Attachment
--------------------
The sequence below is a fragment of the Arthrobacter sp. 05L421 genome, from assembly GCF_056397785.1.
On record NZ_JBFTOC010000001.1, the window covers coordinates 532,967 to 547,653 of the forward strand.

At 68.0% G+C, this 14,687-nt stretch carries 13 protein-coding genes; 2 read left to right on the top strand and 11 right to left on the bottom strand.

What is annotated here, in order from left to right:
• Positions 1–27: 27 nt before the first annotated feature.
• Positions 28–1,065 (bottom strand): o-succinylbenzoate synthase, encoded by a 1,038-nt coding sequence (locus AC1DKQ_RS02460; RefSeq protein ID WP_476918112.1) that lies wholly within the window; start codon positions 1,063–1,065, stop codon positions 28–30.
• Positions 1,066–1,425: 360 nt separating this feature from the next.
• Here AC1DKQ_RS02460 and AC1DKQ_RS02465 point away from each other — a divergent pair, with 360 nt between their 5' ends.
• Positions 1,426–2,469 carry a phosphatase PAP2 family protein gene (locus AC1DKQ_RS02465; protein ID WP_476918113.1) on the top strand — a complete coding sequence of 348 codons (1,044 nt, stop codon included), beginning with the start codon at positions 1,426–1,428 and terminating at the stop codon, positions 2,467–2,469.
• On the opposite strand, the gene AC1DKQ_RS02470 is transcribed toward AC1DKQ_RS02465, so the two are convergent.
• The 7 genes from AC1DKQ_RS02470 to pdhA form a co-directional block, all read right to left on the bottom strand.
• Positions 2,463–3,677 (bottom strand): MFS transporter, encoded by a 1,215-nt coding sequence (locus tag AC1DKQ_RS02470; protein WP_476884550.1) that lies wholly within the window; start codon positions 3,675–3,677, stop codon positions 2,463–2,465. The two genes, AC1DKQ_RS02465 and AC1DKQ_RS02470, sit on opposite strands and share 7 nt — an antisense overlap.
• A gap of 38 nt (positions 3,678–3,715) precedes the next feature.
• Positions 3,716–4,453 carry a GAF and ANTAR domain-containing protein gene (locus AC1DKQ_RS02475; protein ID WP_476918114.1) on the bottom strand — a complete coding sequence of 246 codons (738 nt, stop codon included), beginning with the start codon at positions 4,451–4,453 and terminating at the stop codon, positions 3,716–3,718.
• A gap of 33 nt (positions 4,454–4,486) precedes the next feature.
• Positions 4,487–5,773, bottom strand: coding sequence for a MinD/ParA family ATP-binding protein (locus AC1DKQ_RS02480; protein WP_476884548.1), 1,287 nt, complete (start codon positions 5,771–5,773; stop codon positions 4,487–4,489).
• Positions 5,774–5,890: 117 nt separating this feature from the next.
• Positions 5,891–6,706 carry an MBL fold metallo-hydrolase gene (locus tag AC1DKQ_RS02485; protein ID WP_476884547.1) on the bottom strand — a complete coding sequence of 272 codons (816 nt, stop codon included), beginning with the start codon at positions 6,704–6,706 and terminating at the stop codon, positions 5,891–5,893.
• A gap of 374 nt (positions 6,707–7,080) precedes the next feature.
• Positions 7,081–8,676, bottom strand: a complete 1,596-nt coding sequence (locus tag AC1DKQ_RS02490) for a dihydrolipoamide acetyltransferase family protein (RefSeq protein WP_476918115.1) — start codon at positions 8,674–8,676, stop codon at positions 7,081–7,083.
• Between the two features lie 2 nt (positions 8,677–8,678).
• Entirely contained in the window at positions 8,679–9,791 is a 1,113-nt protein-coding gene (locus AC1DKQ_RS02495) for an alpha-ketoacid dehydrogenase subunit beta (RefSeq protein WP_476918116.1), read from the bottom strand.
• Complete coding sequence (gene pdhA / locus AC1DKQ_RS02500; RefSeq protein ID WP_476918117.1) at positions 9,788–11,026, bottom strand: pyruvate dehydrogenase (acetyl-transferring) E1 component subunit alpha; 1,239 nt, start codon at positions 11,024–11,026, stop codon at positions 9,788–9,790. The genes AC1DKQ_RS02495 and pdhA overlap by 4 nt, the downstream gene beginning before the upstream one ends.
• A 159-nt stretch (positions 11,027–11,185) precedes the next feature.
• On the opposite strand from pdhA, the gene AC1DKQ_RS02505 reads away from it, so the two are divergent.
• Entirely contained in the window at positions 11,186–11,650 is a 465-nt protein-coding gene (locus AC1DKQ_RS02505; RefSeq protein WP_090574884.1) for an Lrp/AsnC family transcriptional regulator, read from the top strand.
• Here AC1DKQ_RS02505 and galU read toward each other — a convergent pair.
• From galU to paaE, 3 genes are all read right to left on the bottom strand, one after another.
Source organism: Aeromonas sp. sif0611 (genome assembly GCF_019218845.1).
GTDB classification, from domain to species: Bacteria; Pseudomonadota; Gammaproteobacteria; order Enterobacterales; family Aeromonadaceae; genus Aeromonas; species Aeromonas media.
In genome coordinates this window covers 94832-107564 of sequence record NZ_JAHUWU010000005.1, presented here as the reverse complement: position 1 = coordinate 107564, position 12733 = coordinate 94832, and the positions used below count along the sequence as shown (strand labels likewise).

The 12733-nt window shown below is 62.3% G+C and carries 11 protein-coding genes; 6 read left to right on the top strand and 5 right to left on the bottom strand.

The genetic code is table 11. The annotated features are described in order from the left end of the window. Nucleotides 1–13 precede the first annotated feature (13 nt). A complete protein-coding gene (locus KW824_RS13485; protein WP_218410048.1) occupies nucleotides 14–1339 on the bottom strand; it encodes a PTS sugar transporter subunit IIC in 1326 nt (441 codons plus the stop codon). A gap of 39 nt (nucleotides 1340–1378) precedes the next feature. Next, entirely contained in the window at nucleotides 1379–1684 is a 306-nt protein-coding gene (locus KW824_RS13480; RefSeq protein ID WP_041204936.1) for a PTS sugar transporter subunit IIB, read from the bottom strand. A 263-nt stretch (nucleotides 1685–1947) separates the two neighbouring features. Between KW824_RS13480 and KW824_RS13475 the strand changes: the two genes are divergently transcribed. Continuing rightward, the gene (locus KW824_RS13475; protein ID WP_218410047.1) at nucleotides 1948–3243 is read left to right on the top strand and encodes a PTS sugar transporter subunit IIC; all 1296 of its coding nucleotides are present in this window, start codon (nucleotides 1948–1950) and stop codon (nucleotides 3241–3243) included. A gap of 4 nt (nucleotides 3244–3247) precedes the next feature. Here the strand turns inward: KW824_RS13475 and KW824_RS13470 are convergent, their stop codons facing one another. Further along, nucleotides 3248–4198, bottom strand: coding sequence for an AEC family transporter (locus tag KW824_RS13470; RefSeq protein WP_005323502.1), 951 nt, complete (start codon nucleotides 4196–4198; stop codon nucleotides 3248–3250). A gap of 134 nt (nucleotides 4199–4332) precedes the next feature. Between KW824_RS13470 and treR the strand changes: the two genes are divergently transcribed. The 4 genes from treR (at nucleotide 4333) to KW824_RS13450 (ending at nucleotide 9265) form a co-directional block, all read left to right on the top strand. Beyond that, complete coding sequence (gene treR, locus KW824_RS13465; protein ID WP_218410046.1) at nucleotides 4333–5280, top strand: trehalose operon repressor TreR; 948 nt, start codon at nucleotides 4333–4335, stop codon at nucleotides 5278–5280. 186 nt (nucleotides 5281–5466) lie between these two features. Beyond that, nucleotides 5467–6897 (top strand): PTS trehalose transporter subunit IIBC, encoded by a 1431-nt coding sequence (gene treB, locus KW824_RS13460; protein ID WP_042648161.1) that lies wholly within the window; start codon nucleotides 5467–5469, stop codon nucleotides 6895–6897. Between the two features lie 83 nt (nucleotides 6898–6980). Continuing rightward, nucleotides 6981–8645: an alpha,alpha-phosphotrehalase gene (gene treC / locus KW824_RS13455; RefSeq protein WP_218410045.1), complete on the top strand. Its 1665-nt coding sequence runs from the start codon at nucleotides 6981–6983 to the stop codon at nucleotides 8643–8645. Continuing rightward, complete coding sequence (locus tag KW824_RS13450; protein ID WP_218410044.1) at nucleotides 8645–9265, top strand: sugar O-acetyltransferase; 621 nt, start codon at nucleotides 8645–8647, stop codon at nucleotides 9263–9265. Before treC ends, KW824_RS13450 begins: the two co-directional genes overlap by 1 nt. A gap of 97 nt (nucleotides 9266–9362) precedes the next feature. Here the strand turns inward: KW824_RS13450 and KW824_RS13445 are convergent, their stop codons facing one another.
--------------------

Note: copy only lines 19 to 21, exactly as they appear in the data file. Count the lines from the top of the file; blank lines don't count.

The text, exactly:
• A gap of 374 nt (positions 6,707–7,080) precedes the next feature.
• Positions 7,081–8,676, bottom strand: a complete 1,596-nt coding sequence (locus tag AC1DKQ_RS02490) for a dihydrolipoamide acetyltransferase family protein (RefSeq protein WP_476918115.1) — start codon at positions 8,674–8,676, stop codon at positions 7,081–7,083.
• Between the two features lie 2 nt (positions 8,677–8,678).